I was going to write today's newsletter about Corporate Rebel Summer Camp which I will still do briefly at the end. I was so disappointed, bewildered, and frankly pissed off this evening that I had to write to you immediately.
Before I tell you THE INCIDENT, here's the point. You live in a community (your home, your workplace, your town, your neighborhood, the world). There are easy ways to enhance your community, and ways to shred them. It takes about 3 seconds of thought to be an enhancer and yet people thoughtlessly shred their communities ALL.THE.TIME.
Has something like this happened to you?
Here's THE INCIDENT:
It's a beautiful night. My daughter and I were walking across a soccer field with our dog (pictured above) to drop her (daughter, not dog) at a game with the neighborhood league.
Another mom walked up to me and in a nasty voice said, "Dogs aren't allowed on this field." And then she said something rude that I'm not going to repeat, because I don't want to perpetuate the bad juju. She stomped off while I was muttering something like, "I had no idea…"
Let's be clear. I appreciate that she told me the rule. This was the first time I'd been to that field, and I'd seen lots of families bring dogs to soccer games in other places. I promptly took my dog home not because I wanted to please this woman, but because I understand the rule and am happy to comply.
And, I was angry and bewildered. Are you as confounded as I am when nasty confrontations happen in public? I'm always looking for the learning when something makes me this angry.
Here it is:
- Community matters, and we create it. This woman could have made the same point with a smile and a statement like, "You may not know this but….." That would have enhanced the sense of community rather than shredded it.
- Your tiny, everyday choices matter. That woman was able to be nasty to me because she made up an unconscious or conscious story that I'm a jerk or an idiot or somehow not like her. That kind of attitude on a large scale has led to much violence in the world.
- Unconditional Positive Regard (UPR). It's good for your health, enhances your mood, and makes our communities stronger when you start with positive assumptions about other people. This is called unconditional positive regard. It takes no time to implement and can completely change your world.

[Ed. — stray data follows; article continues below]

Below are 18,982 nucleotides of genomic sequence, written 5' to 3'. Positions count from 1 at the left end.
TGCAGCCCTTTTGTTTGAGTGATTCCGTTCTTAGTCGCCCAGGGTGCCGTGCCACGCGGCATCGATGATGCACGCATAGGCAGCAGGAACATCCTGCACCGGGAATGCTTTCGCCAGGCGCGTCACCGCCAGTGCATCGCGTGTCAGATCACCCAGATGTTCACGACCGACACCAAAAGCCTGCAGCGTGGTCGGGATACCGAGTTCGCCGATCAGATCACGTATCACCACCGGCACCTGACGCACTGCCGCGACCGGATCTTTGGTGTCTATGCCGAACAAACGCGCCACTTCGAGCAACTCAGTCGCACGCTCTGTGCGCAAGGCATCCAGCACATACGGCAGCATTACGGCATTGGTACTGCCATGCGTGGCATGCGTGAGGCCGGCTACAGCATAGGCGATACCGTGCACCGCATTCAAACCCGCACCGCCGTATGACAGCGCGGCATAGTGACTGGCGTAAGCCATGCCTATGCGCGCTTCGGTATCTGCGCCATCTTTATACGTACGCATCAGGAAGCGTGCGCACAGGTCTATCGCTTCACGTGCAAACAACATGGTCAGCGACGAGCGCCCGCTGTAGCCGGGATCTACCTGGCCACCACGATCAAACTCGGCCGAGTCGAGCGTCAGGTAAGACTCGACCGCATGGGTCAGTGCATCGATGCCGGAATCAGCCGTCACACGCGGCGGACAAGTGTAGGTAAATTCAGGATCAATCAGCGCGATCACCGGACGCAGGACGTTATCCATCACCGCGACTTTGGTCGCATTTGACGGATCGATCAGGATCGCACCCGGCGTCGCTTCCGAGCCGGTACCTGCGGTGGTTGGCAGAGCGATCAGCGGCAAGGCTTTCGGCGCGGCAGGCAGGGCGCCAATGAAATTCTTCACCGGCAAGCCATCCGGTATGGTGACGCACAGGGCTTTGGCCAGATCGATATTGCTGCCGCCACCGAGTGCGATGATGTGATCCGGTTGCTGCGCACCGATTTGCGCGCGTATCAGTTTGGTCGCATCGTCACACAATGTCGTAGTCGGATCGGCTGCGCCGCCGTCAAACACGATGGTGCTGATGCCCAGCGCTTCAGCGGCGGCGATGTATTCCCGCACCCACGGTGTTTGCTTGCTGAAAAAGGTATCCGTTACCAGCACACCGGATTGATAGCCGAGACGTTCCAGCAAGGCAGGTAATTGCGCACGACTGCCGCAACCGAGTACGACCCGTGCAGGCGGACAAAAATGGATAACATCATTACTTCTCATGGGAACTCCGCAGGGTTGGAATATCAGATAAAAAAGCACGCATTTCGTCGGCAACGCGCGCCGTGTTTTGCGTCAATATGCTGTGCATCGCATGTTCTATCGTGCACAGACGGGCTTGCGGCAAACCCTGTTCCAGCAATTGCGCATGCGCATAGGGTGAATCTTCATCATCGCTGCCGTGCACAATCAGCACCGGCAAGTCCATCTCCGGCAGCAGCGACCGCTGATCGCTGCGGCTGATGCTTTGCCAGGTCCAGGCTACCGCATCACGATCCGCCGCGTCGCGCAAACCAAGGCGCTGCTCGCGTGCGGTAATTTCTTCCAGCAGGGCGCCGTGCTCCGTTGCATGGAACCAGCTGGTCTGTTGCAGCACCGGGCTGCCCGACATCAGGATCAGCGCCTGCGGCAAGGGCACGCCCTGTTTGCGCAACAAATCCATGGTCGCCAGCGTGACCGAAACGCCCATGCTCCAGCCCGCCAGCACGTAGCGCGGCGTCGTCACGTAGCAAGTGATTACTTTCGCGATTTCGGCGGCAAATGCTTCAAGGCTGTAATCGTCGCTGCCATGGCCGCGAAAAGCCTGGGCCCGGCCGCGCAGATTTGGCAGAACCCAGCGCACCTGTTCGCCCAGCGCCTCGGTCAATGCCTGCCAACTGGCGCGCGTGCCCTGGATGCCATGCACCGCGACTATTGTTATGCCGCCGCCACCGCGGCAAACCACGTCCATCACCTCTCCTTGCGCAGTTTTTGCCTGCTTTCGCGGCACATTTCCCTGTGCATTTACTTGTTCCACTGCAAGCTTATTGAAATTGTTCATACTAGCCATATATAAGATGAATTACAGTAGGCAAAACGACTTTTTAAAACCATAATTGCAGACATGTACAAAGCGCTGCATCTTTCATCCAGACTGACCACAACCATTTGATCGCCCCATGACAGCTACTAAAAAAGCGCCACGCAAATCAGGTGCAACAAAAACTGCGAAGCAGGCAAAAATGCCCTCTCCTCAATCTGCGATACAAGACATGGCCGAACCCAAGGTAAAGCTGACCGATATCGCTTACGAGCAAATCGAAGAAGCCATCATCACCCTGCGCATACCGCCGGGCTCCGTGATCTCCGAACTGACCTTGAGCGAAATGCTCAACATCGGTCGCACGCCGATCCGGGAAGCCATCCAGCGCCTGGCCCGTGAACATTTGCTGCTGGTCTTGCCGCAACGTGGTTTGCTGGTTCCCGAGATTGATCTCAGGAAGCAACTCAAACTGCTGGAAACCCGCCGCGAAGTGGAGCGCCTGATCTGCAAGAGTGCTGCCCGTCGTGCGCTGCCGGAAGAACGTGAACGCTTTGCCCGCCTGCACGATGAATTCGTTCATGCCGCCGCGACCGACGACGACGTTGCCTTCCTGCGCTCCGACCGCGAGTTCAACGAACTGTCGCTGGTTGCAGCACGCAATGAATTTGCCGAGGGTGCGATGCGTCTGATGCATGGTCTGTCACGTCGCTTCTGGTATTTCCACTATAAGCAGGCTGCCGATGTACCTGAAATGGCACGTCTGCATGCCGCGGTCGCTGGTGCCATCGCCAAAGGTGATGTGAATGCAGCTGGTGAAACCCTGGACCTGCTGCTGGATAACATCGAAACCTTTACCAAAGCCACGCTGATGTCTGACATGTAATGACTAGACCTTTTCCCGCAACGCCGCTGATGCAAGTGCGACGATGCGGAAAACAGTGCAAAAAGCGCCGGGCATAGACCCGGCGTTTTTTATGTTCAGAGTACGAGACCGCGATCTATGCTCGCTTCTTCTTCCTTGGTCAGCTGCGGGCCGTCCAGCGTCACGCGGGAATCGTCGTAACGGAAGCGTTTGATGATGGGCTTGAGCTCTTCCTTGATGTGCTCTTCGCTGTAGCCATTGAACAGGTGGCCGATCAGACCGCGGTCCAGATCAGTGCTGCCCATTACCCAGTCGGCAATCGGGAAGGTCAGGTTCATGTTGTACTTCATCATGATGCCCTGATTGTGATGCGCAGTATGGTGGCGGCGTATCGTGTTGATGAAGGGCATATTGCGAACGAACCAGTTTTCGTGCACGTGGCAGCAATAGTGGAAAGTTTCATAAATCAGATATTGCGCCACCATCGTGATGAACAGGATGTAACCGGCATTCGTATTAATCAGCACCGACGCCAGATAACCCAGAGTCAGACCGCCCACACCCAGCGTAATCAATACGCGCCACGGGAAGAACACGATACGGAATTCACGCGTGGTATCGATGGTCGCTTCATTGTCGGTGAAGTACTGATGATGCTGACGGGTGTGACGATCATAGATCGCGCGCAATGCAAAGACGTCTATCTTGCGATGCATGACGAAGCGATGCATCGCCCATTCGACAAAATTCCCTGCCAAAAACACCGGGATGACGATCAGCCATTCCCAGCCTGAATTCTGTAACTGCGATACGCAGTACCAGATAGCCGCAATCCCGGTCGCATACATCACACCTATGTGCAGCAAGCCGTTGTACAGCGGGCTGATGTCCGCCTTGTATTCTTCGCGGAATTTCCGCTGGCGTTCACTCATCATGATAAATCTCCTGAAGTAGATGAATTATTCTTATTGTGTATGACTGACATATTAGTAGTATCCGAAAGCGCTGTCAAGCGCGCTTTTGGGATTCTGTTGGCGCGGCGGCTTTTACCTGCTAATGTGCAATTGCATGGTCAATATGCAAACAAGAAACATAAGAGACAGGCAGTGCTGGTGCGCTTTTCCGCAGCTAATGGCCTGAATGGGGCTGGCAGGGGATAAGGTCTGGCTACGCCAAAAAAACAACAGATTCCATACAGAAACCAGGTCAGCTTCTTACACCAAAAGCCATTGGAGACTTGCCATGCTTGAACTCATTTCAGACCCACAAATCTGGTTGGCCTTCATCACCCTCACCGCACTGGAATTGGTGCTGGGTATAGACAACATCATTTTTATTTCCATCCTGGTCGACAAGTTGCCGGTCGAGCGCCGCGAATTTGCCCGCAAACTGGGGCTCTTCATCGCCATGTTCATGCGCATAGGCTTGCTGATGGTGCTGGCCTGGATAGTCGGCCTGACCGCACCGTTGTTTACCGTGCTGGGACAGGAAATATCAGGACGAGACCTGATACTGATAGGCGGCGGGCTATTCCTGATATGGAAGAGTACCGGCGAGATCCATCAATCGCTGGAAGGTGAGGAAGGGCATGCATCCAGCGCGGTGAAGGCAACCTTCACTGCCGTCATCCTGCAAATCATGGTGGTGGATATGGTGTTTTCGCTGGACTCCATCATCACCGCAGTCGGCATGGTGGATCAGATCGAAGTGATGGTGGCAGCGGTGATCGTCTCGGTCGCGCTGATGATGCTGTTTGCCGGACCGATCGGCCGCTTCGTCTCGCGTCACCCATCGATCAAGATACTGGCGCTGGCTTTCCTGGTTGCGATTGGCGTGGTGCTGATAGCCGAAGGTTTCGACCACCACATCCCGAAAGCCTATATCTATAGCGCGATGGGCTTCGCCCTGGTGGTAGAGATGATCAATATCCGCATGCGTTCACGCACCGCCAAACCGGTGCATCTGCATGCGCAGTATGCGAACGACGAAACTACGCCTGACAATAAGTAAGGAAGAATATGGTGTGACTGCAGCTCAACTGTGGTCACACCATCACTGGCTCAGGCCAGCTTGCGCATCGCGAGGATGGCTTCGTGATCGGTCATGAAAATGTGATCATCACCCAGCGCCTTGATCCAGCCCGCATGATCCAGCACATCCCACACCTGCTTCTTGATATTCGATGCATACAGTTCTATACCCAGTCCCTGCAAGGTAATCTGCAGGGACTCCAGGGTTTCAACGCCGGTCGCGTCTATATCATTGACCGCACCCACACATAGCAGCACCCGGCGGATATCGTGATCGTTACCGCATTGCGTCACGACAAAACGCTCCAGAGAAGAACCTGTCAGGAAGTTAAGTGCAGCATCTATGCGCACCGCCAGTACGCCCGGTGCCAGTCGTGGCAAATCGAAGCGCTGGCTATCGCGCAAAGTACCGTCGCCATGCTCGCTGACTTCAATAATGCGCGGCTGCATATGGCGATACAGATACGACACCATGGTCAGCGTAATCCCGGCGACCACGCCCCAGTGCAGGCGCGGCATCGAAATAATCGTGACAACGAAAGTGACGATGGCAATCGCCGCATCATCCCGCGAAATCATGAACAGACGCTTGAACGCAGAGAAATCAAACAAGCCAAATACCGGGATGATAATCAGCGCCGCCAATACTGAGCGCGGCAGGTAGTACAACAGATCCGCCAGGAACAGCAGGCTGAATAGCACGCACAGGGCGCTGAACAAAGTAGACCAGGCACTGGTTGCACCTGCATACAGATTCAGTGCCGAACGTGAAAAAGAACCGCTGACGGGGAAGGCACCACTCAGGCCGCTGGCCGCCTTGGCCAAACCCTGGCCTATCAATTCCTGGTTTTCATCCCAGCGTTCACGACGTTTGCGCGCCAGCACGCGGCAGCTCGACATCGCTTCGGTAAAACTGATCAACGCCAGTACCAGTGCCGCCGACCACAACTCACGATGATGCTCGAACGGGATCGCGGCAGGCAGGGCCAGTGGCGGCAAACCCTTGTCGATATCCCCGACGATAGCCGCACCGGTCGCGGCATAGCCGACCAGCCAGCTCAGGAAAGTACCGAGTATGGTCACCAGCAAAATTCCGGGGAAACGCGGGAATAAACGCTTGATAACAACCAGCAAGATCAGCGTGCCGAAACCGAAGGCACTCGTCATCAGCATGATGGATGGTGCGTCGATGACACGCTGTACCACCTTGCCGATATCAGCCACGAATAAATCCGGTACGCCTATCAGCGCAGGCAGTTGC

Talking to a friend and writing you calmed my reaction and brought me back to a place of peace and acceptance... And stopped me from marching over to her and shredding our community myself with some carefully selected words. In 30 minutes, I was able to offer her some quiet UPR (tired, hard day, hates dogs, is working with her coach on speaking up).
Here's where I could try to make a graceful transition about community and the Corporate Rebel Summer Camp and I ain't got one. Instead, I'm just going to be clunky and shift gears on you.
The Corporate Rebel Summer Camp kicks off next week, June 15 at noon CT with aFacebook Live Campfire Conversation with my friend, colleague, and rebelicious sister, Sandra Possing.
We'll be talking about Real Rebellion in three Facebook Live sessions throughout June. Each session will have a theme and is open to the public. (Invite your friends and colleagues. No one has to sign up to participate. Just tune in here.) You can comment, ask questions, and share opinions. We're not selling anything. We're simply building community and inviting you to think about your Real Rebellion this summer! The Campfire Conversations are on Thursdays June 15, 22, and 29 at noon CT. Mark your calendar now and join us here on Thursday.
If you've had a community shredding confrontation, I'd love to hear about it. Especially how you responded. And come to the Facebook Live Campfire Conversation on Real Rebellion next Thursday!
All my Rebel Love,
P.S. You and everyone you know is invited to join me and my rebelicious colleague, Sandra Possing for our public Campfire Conversation on Facebook Live on June 15, June 22 and June 29 at noon Central Time to chat about your Real Rebellion. Tune in here.